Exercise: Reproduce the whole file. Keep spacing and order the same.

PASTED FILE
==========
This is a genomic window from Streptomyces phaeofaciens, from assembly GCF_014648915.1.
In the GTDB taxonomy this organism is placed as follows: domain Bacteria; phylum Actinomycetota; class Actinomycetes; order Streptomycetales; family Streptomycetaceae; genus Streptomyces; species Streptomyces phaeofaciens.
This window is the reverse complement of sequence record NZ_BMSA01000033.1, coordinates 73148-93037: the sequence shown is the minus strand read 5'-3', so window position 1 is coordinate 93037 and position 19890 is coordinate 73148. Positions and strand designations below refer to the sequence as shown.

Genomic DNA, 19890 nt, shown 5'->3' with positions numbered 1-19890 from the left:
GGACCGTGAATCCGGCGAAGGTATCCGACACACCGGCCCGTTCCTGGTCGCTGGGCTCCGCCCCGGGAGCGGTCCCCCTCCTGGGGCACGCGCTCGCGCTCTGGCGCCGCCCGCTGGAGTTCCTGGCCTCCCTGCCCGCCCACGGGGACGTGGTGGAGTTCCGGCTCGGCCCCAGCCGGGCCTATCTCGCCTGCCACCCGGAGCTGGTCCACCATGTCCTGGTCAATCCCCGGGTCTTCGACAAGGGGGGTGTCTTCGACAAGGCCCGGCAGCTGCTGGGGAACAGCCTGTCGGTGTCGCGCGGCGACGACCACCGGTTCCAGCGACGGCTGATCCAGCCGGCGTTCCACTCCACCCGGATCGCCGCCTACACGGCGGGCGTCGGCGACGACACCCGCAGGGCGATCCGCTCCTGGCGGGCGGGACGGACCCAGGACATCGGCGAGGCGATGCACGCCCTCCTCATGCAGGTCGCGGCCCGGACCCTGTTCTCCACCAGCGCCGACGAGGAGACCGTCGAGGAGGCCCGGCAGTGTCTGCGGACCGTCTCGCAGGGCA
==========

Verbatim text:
This is a genomic window from Streptomyces phaeofaciens, from assembly GCF_014648915.1.
In the GTDB taxonomy this organism is placed as follows: domain Bacteria; phylum Actinomycetota; class Actinomycetes; order Streptomycetales; family Streptomycetaceae; genus Streptomyces; species Streptomyces phaeofaciens.
This window is the reverse complement of sequence record NZ_BMSA01000033.1, coordinates 73148-93037: the sequence shown is the minus strand read 5'-3', so window position 1 is coordinate 93037 and position 19890 is coordinate 73148. Positions and strand designations below refer to the sequence as shown.

Genomic DNA, 19890 nt, shown 5'->3' with positions numbered 1-19890 from the left:
GGACCGTGAATCCGGCGAAGGTATCCGACACACCGGCCCGTTCCTGGTCGCTGGGCTCCGCCCCGGGAGCGGTCCCCCTCCTGGGGCACGCGCTCGCGCTCTGGCGCCGCCCGCTGGAGTTCCTGGCCTCCCTGCCCGCCCACGGGGACGTGGTGGAGTTCCGGCTCGGCCCCAGCCGGGCCTATCTCGCCTGCCACCCGGAGCTGGTCCACCATGTCCTGGTCAATCCCCGGGTCTTCGACAAGGGGGGTGTCTTCGACAAGGCCCGGCAGCTGCTGGGGAACAGCCTGTCGGTGTCGCGCGGCGACGACCACCGGTTCCAGCGACGGCTGATCCAGCCGGCGTTCCACTCCACCCGGATCGCCGCCTACACGGCGGGCGTCGGCGACGACACCCGCAGGGCGATCCGCTCCTGGCGGGCGGGACGGACCCAGGACATCGGCGAGGCGATGCACGCCCTCCTCATGCAGGTCGCGGCCCGGACCCTGTTCTCCACCAGCGCCGACGAGGAGACCGTCGAGGAGGCCCGGCAGTGTCTGCGGACCGTCTCGCAGGGCA